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Department of Commerce reinstates citizenship question for 2020 census

This news story was published on March 28, 2018.
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WASHINGTON, D.C. – The U.S. Department of Commerce this week announced that a question on citizenship status will be reinstated to the 2020 decennial census questionnaire to help enforce the Voting Rights Act (VRA). Secretary Ross’s decision follows a request by the Department of Justice (DOJ) to add a question on citizenship status to the 2020 decennial census.

Please click HERE to view the memorandum directing the Census Bureau to reinstate a question on citizenship to the 2020 decennial census.

The citizenship question will be the same as the one that is asked on the yearly American Community Survey (ACS).  Citizenship questions have also been included on prior decennial censuses.  Between 1820 and 1950, almost every decennial census asked a question on citizenship in some form.  Today, surveys of sample populations, such as the Current Population Survey and the ACS, continue to ask a question on citizenship.

On December 12, 2017, DOJ requested that the Census Bureau reinstate a citizenship question on the decennial census to provide census block level citizenship voting age population (CVAP) data that is not currently available from government surveys. DOJ and the courts use CVAP data for the enforcement of Section 2 of the VRA, which protects minority voting rights.

Having citizenship data at the census block level will permit more effective enforcement of the VRA, and Secretary Ross determined that obtaining complete and accurate information to meet this legitimate government purpose outweighed the limited potential adverse impacts.

Congress delegated to the Secretary of Commerce the authority to determine questions to be asked on the decennial census. The Census Act requires the list of decennial census questions be submitted to Congress no later than March 31, 2018.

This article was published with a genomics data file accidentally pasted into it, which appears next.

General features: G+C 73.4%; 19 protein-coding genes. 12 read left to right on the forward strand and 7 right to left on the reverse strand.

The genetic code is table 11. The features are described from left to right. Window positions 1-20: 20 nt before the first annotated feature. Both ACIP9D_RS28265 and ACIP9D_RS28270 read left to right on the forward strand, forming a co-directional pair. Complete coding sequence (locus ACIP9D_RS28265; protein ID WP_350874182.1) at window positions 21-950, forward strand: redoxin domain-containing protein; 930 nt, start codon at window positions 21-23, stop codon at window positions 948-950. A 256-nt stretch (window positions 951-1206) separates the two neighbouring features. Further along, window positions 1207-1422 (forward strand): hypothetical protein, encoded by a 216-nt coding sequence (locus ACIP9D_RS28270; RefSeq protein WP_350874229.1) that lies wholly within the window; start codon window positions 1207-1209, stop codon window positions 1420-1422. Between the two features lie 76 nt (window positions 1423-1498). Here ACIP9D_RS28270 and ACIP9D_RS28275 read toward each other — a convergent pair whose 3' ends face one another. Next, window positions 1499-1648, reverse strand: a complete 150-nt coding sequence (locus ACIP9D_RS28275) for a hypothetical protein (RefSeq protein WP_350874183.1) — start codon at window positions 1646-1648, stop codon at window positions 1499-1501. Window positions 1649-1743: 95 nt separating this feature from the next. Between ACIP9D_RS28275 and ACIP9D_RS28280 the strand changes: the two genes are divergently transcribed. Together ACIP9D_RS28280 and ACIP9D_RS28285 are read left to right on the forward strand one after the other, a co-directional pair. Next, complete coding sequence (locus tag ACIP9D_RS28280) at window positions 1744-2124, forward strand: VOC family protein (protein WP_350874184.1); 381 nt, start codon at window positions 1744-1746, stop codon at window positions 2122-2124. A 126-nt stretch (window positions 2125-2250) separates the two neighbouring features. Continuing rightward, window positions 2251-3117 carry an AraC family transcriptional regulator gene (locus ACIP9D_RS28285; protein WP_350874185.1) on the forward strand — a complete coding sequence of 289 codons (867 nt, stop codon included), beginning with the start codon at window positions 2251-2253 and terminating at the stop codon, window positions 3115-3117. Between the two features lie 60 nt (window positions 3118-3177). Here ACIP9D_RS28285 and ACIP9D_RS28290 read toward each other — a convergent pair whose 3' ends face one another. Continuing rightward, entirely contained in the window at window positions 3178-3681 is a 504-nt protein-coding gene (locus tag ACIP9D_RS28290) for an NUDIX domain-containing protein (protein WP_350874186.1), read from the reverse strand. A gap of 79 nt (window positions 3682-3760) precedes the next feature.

Following receipt of the DOJ request, the Department of Commerce immediately initiated a comprehensive review process led by the Census Bureau, prioritizing the goal of obtaining complete and accurate data.

After a thorough review of the legal, program, and policy considerations, as well as numerous discussions with Census Bureau leadership, Members of Congress, and interested stakeholders, Secretary Ross has determined that reinstatement of a citizenship question on the 2020 decennial census questionnaire is necessary to provide complete and accurate census block level data.

As reported by the New York Times, up to a dozen states signaled that they would sue to block the Trump administration from adding the citizenship question to the census, “arguing that the change would cause an undercount of the population and violate the Constitution.”

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6 Responses to Department of Commerce reinstates citizenship question for 2020 census

  1. Anonymous Reply Report comment

    March 30, 2018 at 8:54 am

    Why is Good Friday not a school holiday ? Answer – liberal democraps running our government reprogramming of children do not want these kids to have a christian faith or for that matter no morals or sense of responsibility . California sheeple only.

  2. I Should Know Reply Report comment

    March 29, 2018 at 8:21 am

    If the census question about citizenship causes immigrants (both legal and illegal) to avoid participating in the census, western Iowa will likely be undercounted and could lead to the loss of another Iowa congressional seat. And it could be Steve King’s seat.

  3. Anonymous Reply Report comment

    March 29, 2018 at 7:36 am

    Deep state demorats took question out – Anti American slimeballs.

  4. Anonymous Reply Report comment

    March 28, 2018 at 9:07 pm

    No way !! You mean you have to be a citizen of the United States to be counted for the census !! Well if we do that California and other states who ignore Federal law will have to pay for all their sanctuary decisions themselves. Wow it makes sense … liberals are sooooo stupid.

  5. Anonymous Reply Report comment

    March 28, 2018 at 5:59 pm

    Great idea. It never should have been taken out.